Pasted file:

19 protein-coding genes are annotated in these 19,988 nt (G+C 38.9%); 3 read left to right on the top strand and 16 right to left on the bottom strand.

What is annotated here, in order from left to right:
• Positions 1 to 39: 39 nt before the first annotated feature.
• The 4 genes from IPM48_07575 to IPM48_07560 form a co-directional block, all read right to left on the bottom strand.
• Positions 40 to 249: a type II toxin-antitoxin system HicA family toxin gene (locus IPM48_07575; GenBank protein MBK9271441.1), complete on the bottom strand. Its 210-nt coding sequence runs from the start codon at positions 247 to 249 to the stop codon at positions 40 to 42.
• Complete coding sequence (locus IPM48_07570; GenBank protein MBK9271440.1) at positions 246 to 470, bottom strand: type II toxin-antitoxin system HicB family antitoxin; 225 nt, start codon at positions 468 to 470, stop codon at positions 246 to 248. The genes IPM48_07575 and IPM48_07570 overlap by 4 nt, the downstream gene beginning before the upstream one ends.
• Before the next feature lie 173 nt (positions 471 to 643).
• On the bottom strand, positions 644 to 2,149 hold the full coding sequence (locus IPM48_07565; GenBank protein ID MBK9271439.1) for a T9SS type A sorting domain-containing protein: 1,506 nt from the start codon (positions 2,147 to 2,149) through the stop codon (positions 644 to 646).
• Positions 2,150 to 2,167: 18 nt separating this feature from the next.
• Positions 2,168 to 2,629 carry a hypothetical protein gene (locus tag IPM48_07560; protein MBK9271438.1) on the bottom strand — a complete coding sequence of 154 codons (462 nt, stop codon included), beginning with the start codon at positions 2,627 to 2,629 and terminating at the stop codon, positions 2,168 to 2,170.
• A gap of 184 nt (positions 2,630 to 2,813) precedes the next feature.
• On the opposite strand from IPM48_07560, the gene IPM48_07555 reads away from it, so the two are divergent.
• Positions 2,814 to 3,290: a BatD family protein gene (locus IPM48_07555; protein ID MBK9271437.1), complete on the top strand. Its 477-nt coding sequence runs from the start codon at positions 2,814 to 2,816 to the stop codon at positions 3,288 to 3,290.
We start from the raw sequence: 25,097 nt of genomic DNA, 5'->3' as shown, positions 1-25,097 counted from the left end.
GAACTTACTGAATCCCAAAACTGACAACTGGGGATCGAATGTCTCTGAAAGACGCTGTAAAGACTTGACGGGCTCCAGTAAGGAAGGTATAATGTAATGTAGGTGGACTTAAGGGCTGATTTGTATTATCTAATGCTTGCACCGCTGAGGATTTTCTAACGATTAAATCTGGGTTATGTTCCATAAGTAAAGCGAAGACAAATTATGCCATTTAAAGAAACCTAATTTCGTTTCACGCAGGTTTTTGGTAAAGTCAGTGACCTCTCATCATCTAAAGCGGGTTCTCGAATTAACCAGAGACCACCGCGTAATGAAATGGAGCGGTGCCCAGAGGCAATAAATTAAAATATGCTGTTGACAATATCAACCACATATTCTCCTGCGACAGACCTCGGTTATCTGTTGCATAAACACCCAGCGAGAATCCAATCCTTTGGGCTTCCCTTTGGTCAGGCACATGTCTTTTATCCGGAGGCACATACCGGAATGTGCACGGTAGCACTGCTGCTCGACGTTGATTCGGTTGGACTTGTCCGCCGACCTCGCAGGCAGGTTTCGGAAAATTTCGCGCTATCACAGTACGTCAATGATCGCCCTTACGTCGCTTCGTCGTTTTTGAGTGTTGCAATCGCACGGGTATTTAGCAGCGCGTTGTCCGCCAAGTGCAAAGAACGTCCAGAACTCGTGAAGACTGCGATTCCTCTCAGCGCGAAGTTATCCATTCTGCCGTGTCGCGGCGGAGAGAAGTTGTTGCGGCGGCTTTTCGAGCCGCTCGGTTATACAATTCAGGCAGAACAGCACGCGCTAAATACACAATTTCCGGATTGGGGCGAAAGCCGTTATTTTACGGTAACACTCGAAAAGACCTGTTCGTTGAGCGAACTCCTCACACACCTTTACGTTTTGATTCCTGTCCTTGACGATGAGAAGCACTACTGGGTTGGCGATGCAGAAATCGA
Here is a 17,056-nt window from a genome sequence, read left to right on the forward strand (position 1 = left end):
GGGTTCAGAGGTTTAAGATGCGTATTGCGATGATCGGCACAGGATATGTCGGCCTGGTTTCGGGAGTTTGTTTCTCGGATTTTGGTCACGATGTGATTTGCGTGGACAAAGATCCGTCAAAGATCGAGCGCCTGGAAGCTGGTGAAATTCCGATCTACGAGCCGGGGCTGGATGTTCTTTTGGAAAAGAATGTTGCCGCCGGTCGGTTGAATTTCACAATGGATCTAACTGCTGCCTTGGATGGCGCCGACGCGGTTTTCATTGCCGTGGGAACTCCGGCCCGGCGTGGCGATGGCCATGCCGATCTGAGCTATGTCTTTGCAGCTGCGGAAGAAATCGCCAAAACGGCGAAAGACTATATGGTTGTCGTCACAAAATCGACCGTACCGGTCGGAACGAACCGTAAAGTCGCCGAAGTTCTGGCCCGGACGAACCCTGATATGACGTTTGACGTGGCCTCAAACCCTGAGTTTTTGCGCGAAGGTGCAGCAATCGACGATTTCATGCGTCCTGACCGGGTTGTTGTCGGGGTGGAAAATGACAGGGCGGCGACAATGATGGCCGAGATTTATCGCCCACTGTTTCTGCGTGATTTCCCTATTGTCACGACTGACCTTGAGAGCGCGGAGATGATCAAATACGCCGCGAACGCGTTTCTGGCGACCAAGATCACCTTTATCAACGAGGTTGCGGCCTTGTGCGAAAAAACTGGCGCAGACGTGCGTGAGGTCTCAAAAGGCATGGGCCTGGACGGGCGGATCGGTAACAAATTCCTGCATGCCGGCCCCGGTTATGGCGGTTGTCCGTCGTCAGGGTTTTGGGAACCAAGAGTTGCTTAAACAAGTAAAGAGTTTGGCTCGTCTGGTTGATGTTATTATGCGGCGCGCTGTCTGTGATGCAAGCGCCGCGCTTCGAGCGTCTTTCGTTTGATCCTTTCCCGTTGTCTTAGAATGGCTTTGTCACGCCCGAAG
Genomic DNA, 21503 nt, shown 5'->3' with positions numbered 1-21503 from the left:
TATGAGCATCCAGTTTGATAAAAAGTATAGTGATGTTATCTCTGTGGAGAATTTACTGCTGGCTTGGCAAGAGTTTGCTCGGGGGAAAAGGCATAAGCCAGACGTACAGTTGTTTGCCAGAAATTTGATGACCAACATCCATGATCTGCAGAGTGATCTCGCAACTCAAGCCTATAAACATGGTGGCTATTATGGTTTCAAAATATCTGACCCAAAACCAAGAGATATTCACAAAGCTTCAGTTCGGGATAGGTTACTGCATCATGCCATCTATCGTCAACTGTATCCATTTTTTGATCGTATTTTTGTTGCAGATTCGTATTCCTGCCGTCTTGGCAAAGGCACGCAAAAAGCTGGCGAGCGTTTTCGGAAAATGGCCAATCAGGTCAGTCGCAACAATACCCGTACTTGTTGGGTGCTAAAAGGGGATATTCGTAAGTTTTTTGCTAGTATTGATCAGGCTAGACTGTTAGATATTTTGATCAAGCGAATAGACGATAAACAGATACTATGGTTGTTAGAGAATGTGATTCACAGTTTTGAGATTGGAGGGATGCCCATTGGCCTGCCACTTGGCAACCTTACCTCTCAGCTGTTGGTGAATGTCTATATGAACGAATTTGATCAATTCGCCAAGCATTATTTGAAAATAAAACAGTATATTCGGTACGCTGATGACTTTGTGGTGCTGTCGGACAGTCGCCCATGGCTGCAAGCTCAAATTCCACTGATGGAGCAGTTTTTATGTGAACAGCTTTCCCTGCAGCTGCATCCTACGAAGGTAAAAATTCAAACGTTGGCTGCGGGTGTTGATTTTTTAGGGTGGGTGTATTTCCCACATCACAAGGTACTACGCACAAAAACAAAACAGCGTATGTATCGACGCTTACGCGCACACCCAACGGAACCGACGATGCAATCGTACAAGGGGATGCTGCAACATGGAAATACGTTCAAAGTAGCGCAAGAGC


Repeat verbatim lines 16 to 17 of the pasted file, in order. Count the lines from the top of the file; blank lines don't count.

Here is a 17,056-nt window from a genome sequence, read left to right on the forward strand (position 1 = left end):
GGGTTCAGAGGTTTAAGATGCGTATTGCGATGATCGGCACAGGATATGTCGGCCTGGTTTCGGGAGTTTGTTTCTCGGATTTTGGTCACGATGTGATTTGCGTGGACAAAGATCCGTCAAAGATCGAGCGCCTGGAAGCTGGTGAAATTCCGATCTACGAGCCGGGGCTGGATGTTCTTTTGGAAAAGAATGTTGCCGCCGGTCGGTTGAATTTCACAATGGATCTAACTGCTGCCTTGGATGGCGCCGACGCGGTTTTCATTGCCGTGGGAACTCCGGCCCGGCGTGGCGATGGCCATGCCGATCTGAGCTATGTCTTTGCAGCTGCGGAAGAAATCGCCAAAACGGCGAAAGACTATATGGTTGTCGTCACAAAATCGACCGTACCGGTCGGAACGAACCGTAAAGTCGCCGAAGTTCTGGCCCGGACGAACCCTGATATGACGTTTGACGTGGCCTCAAACCCTGAGTTTTTGCGCGAAGGTGCAGCAATCGACGATTTCATGCGTCCTGACCGGGTTGTTGTCGGGGTGGAAAATGACAGGGCGGCGACAATGATGGCCGAGATTTATCGCCCACTGTTTCTGCGTGATTTCCCTATTGTCACGACTGACCTTGAGAGCGCGGAGATGATCAAATACGCCGCGAACGCGTTTCTGGCGACCAAGATCACCTTTATCAACGAGGTTGCGGCCTTGTGCGAAAAAACTGGCGCAGACGTGCGTGAGGTCTCAAAAGGCATGGGCCTGGACGGGCGGATCGGTAACAAATTCCTGCATGCCGGCCCCGGTTATGGCGGTTGTCCGTCGTCAGGGTTTTGGGAACCAAGAGTTGCTTAAACAAGTAAAGAGTTTGGCTCGTCTGGTTGATGTTATTATGCGGCGCGCTGTCTGTGATGCAAGCGCCGCGCTTCGAGCGTCTTTCGTTTGATCCTTTCCCGTTGTCTTAGAATGGCTTTGTCACGCCCGAAG